Lawyer Explains US Supreme Court 2A Decision! (Part 1)

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11 thoughts on “Lawyer Explains US Supreme Court 2A Decision! (Part 1)”

  1. james.corbally

    Is there a path going forward that, if states like NY et al. decide to continue playing games with adding this fee or that fee, or adding new or stricter requirements, that the court could at a later time, based on the now clarified historical standard of review, strike down permitting systems altogether on the grounds that they are being used to deny 2A rights?

  2. Good insurance programs (e.g. CCW Safe, ACLDN) will recommend competent lawyers. It’s their money that will pay for your defense and they won’t want to waste it on a loser.

  3. Question.
    If you want to exercise an enumerated constitutional right.. say the fist amendment. And you wanted to hold a protest in front of city hall. But in order to do so you have to get a permit. In order to get a permit you have to show good moral character. So a questionnaire is sent to you to fill out before a personal interview or hearing takes place with the local sherriff. In order to procure your first amendment right you are put in jeapardy. If you dont answer the questions correctly you lose your right to protest. So my question is, do you have a 5th amendment right against self incrimination? And the exercise of that right cant be used against you? So basically you dont answer any of the questions while aserting the 5th. Would this make a valid constitutional claim? Would a judge rule that your lack of answering questions cant be used as a determining factor as to your moral character?

    1. You don’t lose your right to protest. You can protest all you want as long as you don’t break the law. You just can’t commit an offense while protesting or you will be subject to arrest and prosecution for the offense. You are not arrested and punished for “protesting,” you are arrested and punished for breaking the law “while protesting.”

    2. In reply to your Fifth Amendment questions, the answer is no on both questions. Nobody would be violating your Fifth Amendment right not to answer the questions, and you do not have a Constitutional right to an unlawful assembly or riot.

  4. Well the real matter is that if you want to get a ccw in California they require you show good moral character. Not that im not but dont feel I should be compelled to answer any questions.

  5. Andrew: I know you don’t claim to be a Constitutional lawyer or a gun rights lawyer, but what are your thoughts on the new law New York has passed infringing on the right of the people to keep and bear arms for self defense. Seems to me that almost all provisions of it are unconstitutional. They appear to have thrown a temper tantrum and shown their utter contempt for the U.S. Constitution and the U.S. Supreme Court by passing restrictions on bearing arms that are not even remotely analogous to carry restrictions that were generally applicable in the 13 States between 1776 and 1791.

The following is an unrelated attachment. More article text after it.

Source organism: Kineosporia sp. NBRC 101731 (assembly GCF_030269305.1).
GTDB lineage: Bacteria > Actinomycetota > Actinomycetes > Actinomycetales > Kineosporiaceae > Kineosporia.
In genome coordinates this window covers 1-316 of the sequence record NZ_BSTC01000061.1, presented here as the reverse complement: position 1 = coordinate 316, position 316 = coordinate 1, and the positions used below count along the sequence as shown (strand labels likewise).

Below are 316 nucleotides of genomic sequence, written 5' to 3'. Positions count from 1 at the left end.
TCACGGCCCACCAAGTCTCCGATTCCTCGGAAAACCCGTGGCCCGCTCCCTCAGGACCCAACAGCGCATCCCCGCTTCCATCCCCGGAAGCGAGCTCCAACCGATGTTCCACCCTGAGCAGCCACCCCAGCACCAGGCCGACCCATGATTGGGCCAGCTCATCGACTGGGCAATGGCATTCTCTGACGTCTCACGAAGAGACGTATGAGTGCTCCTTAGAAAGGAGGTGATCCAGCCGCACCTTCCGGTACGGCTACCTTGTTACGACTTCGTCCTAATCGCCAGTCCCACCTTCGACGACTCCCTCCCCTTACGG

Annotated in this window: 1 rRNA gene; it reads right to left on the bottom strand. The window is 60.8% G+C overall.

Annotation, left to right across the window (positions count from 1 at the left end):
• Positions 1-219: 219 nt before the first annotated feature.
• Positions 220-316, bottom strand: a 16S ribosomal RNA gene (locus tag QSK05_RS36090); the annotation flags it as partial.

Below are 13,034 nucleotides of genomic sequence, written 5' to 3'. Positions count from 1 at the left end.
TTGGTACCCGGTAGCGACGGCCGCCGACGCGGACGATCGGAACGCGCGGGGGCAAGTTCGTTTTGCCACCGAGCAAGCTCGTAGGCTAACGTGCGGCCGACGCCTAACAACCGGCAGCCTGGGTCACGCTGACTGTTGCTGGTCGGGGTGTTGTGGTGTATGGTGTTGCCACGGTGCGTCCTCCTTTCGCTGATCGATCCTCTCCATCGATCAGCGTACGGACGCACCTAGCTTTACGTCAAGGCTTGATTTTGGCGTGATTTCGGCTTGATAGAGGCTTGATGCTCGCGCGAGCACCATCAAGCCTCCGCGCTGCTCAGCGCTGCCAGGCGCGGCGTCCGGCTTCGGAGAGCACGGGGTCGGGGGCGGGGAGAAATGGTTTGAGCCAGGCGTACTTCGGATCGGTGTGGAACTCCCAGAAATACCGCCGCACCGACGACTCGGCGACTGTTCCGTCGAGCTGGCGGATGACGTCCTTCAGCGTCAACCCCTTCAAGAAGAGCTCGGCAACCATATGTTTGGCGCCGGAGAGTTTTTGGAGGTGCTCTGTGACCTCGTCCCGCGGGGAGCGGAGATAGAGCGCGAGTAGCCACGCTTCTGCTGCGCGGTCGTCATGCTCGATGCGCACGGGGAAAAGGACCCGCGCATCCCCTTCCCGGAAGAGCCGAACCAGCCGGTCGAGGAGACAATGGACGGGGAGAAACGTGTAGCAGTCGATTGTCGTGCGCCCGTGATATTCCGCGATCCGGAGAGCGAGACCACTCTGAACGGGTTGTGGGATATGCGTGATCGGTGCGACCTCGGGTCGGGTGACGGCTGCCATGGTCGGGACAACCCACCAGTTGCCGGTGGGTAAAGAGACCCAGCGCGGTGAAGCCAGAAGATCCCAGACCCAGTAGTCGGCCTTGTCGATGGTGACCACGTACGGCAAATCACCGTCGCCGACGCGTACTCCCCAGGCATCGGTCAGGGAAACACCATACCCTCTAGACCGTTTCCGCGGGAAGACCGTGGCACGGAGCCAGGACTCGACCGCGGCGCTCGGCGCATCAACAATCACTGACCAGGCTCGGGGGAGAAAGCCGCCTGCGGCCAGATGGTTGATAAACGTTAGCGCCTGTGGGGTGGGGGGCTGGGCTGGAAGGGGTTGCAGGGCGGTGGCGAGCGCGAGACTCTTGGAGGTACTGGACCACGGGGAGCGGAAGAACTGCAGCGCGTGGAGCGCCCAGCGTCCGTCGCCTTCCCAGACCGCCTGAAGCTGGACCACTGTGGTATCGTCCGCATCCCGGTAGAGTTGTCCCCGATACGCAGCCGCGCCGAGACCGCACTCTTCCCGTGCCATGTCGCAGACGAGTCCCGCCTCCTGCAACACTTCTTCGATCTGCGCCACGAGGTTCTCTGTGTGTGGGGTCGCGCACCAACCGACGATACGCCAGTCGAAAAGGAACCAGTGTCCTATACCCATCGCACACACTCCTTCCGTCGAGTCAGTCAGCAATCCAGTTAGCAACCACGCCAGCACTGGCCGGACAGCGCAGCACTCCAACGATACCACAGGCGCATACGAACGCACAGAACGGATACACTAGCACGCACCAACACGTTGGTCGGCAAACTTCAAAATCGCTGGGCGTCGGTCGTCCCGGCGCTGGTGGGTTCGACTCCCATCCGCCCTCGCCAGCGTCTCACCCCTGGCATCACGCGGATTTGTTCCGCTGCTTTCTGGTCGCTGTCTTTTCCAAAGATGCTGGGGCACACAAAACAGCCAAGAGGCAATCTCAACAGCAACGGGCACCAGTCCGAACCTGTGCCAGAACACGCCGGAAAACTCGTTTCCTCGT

6. We should find out fairly quickly how this will go down. One of the cases I have been following, Duncan v Becerra (now Duncan v Bonta), concerns magazine restrictions in California and was vacated and remanded to the 9th Circuit for review in light of NYR&PA v Bruen. Duncan won in the district court and at the 3-judge panel so the majority of liberal justices in the 9th Circuit called for an en banc hearing with the predictable result. In the unlikely event that the 9th Circuit follows NYR&PA v Bruen they will let the 3-judge panel ruling stand or simple reissue the en banc opinion by basically paraphrasing the original dissent that correctly states the law. This is about as likely as Nancy Pelosi voting for Donald Trump in the next election. There were three other gun control cases sent back for remand with this one, and my guess is that all the circuit courts will all come up with some preposterous new theory that will uphold the various statutes in these cases unless they have replaced some of their liberal justices since then. Their “historical analysis” will simply come to the conclusion that the statute meets constitutional muster.

    The question becomes whether the Supreme Court will immediately set them straight or if we have to wait for another twelve years before they address this. Pretty much every circuit court addressing the 2nd Amendment since Heller & McDonald have taken the approach of let’s uphold the statute and wait for the Supreme Court to overturn us; they will bet on the fact it will be a long time coming again.

    As an aside, I highly recommend reading Judge Bumatay’s dissent in Duncan v Becerra, he is spot on in pointing out the errors in the 9th Circuit’s majority opinion and discussing the approach they need to use to decide this case correctly. I suspect Justice Thomas spent some time reading this before he wrote NYR&PA v Bruen:

    You can also read the original circuit court order here:

    Judge Benitez writes an excellent analysis, and you can’t help but love his wrap-up:
    “This decision is a freedom calculus decided long ago by Colonists who cherished individual freedom more than the subservient security of a British ruler. The freedom they fought for was not free of cost then, and it is not free now.”

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